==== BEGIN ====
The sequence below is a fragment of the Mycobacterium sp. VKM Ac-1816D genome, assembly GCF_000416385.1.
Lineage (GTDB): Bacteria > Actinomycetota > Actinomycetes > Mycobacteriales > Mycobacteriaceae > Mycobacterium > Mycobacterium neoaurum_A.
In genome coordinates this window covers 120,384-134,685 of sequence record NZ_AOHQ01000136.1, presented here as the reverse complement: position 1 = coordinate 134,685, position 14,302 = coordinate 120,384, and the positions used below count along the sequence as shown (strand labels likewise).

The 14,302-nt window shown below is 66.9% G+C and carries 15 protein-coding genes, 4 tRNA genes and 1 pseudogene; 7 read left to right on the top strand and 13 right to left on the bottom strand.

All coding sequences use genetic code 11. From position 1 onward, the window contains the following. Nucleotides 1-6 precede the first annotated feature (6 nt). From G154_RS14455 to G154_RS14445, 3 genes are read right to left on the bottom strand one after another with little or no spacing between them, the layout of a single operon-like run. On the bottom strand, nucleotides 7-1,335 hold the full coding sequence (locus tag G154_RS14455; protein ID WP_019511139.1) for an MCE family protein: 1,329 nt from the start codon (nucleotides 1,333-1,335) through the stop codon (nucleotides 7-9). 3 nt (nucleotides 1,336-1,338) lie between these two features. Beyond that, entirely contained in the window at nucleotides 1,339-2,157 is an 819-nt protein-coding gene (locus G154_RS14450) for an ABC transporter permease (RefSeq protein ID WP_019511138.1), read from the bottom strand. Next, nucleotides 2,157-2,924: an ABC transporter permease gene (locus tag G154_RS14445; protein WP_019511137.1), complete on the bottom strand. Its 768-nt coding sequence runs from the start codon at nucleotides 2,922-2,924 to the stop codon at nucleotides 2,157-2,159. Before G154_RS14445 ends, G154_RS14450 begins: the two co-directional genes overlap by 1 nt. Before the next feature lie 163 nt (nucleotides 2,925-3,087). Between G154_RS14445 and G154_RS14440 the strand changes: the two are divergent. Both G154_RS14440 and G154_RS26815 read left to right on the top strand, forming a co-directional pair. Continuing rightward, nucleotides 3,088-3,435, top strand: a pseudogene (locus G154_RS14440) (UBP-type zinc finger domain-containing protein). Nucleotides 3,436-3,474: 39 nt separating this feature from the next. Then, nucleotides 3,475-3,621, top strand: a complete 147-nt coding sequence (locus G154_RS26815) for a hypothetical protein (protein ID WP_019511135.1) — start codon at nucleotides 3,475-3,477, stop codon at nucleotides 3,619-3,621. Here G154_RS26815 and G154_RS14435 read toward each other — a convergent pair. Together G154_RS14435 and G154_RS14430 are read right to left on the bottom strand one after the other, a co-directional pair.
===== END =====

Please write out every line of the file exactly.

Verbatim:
The sequence below is a fragment of the Mycobacterium sp. VKM Ac-1816D genome, assembly GCF_000416385.1.
Lineage (GTDB): Bacteria > Actinomycetota > Actinomycetes > Mycobacteriales > Mycobacteriaceae > Mycobacterium > Mycobacterium neoaurum_A.
In genome coordinates this window covers 120,384-134,685 of sequence record NZ_AOHQ01000136.1, presented here as the reverse complement: position 1 = coordinate 134,685, position 14,302 = coordinate 120,384, and the positions used below count along the sequence as shown (strand labels likewise).

The 14,302-nt window shown below is 66.9% G+C and carries 15 protein-coding genes, 4 tRNA genes and 1 pseudogene; 7 read left to right on the top strand and 13 right to left on the bottom strand.

All coding sequences use genetic code 11. From position 1 onward, the window contains the following. Nucleotides 1-6 precede the first annotated feature (6 nt). From G154_RS14455 to G154_RS14445, 3 genes are read right to left on the bottom strand one after another with little or no spacing between them, the layout of a single operon-like run. On the bottom strand, nucleotides 7-1,335 hold the full coding sequence (locus tag G154_RS14455; protein ID WP_019511139.1) for an MCE family protein: 1,329 nt from the start codon (nucleotides 1,333-1,335) through the stop codon (nucleotides 7-9). 3 nt (nucleotides 1,336-1,338) lie between these two features. Beyond that, entirely contained in the window at nucleotides 1,339-2,157 is an 819-nt protein-coding gene (locus G154_RS14450) for an ABC transporter permease (RefSeq protein ID WP_019511138.1), read from the bottom strand. Next, nucleotides 2,157-2,924: an ABC transporter permease gene (locus tag G154_RS14445; protein WP_019511137.1), complete on the bottom strand. Its 768-nt coding sequence runs from the start codon at nucleotides 2,922-2,924 to the stop codon at nucleotides 2,157-2,159. Before G154_RS14445 ends, G154_RS14450 begins: the two co-directional genes overlap by 1 nt. Before the next feature lie 163 nt (nucleotides 2,925-3,087). Between G154_RS14445 and G154_RS14440 the strand changes: the two are divergent. Both G154_RS14440 and G154_RS26815 read left to right on the top strand, forming a co-directional pair. Continuing rightward, nucleotides 3,088-3,435, top strand: a pseudogene (locus G154_RS14440) (UBP-type zinc finger domain-containing protein). Nucleotides 3,436-3,474: 39 nt separating this feature from the next. Then, nucleotides 3,475-3,621, top strand: a complete 147-nt coding sequence (locus G154_RS26815) for a hypothetical protein (protein ID WP_019511135.1) — start codon at nucleotides 3,475-3,477, stop codon at nucleotides 3,619-3,621. Here G154_RS26815 and G154_RS14435 read toward each other — a convergent pair. Together G154_RS14435 and G154_RS14430 are read right to left on the bottom strand one after the other, a co-directional pair.